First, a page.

Time Warner Cable defended its customer service track record Wednesday, a day before the Urban County Council was expected to take its first vote to deny transfer of ownership of the cable company.
Mike Pedelty, a spokesman for Time Warner, said customer service had improved since the company took over from Insight Communications in 2012.
"Based on the metrics that we look at, every single one has shown that we have improved over the past year or past year and a half," Pedelty said. Time Warner gets high marks from customers who fill out surveys after service calls, he said.
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"We are very proud of our employees in Lexington who have worked very hard," he said.
Pedelty said Time Warner still wanted to work with the city.
The Urban County Council voted at a work session Tuesday to advance two resolutions. One would deny transfer of ownership of Time Warner Cable to Comcast. The other would deny the transfer of Comcast operations to Charter, which would acquire some Comcast customers, including those in Kentucky, as part of the merger of Time Warner Cable and Comcast. The merger is being reviewed by federal regulators.
City officials said denying the transfer was a result of frustrations with Time Warner Cable during negotiations with the company over its franchise agreement with the city. Time Warner has refused to assure the city that its customer service will improve. The two sides have been negotiating for several months.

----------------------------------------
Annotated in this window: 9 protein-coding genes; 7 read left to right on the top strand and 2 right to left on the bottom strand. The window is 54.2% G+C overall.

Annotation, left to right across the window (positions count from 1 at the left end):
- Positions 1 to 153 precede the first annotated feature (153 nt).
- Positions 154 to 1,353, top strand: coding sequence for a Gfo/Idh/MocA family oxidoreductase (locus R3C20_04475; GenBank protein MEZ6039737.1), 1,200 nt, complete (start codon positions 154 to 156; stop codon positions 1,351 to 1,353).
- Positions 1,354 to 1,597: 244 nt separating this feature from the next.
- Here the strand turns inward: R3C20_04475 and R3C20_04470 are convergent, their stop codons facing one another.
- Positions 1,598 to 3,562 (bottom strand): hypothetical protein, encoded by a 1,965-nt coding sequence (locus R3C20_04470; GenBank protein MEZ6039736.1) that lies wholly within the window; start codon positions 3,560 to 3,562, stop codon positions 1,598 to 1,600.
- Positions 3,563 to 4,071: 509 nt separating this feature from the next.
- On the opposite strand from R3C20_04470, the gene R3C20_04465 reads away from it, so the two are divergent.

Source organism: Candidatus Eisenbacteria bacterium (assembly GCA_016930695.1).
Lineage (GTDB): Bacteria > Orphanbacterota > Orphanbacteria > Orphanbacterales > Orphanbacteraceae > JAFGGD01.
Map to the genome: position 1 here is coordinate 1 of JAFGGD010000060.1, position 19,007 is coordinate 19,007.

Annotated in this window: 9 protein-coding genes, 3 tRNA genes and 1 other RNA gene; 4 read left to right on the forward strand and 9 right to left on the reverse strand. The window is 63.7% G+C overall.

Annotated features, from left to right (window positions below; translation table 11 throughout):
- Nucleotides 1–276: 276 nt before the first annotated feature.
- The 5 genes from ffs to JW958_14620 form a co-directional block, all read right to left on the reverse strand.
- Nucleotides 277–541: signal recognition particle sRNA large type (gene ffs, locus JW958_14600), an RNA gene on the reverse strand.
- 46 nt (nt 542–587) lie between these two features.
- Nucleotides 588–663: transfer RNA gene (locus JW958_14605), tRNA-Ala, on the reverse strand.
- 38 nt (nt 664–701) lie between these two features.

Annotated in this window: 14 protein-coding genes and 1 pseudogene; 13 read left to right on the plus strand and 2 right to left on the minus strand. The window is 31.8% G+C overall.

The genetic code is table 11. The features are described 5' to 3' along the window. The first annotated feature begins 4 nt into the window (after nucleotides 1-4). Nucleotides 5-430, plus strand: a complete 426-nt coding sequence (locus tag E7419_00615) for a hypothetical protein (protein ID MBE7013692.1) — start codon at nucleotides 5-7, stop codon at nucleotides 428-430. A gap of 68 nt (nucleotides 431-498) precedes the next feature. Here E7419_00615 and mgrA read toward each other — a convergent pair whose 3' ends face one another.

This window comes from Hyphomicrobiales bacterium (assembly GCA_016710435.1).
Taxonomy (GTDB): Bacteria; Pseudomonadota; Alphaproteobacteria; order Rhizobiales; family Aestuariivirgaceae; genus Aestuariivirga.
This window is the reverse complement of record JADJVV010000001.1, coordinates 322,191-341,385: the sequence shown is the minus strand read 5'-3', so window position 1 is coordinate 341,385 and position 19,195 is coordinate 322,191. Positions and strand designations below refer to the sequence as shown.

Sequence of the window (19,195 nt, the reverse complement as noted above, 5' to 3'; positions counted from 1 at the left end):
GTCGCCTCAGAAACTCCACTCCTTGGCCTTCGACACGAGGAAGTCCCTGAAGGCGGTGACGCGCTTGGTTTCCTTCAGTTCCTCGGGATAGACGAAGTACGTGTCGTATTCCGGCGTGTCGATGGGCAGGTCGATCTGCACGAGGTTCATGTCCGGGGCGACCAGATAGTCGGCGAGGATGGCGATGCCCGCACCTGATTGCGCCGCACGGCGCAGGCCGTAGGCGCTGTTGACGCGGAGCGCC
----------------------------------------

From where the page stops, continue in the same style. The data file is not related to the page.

Mayor Jim Gray said in a written release Wednesday that Time Warner had left the city with no choice: "The city has worked vigorously to negotiate terms of a new franchise agreement with Time Warner, and so far, the cable company has not been reasonable."
Gray has added a section to his mayoral campaign website to gather public input and comments about Time Warner.
The city has said it received "reams" of complaints about Time Warner customer service during two public hearings and during requests for comment. More than 50 people attended the public hearings about Time Warner in December. The city also received more than 350 written complaints
Pedelty countered that Time Warner had worked hard to improve service in Lexington. It has invested in infrastructure to increase Internet speeds by 50 percent and increased its overall Internet capacity by 250 percent, and "We've added 33 miles of fiber-optic cable," he said.
Despite the disagreements, Pedelty said, "We continue to have discussions with the city and hope that an agreement can be worked out."